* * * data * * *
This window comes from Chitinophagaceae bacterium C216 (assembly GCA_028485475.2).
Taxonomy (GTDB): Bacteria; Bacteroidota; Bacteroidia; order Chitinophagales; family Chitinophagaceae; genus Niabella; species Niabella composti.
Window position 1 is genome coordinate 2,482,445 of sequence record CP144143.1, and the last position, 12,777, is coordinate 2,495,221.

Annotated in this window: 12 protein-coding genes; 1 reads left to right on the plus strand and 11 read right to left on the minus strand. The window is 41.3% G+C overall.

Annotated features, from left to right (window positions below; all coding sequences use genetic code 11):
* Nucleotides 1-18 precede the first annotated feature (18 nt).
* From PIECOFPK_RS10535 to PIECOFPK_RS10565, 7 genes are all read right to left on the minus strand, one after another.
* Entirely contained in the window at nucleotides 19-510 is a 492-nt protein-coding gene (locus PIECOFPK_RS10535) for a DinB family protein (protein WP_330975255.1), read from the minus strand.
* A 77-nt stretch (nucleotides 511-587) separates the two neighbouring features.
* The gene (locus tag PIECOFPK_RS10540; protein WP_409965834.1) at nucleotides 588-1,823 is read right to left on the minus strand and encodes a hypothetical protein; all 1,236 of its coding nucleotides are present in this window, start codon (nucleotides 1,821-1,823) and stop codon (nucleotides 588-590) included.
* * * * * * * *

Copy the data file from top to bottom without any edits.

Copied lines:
This window comes from Chitinophagaceae bacterium C216 (assembly GCA_028485475.2).
Taxonomy (GTDB): Bacteria; Bacteroidota; Bacteroidia; order Chitinophagales; family Chitinophagaceae; genus Niabella; species Niabella composti.
Window position 1 is genome coordinate 2,482,445 of sequence record CP144143.1, and the last position, 12,777, is coordinate 2,495,221.

Annotated in this window: 12 protein-coding genes; 1 reads left to right on the plus strand and 11 read right to left on the minus strand. The window is 41.3% G+C overall.

Annotated features, from left to right (window positions below; all coding sequences use genetic code 11):
* Nucleotides 1-18 precede the first annotated feature (18 nt).
* From PIECOFPK_RS10535 to PIECOFPK_RS10565, 7 genes are all read right to left on the minus strand, one after another.
* Entirely contained in the window at nucleotides 19-510 is a 492-nt protein-coding gene (locus PIECOFPK_RS10535) for a DinB family protein (protein WP_330975255.1), read from the minus strand.
* A 77-nt stretch (nucleotides 511-587) separates the two neighbouring features.
* The gene (locus tag PIECOFPK_RS10540; protein WP_409965834.1) at nucleotides 588-1,823 is read right to left on the minus strand and encodes a hypothetical protein; all 1,236 of its coding nucleotides are present in this window, start codon (nucleotides 1,821-1,823) and stop codon (nucleotides 588-590) included.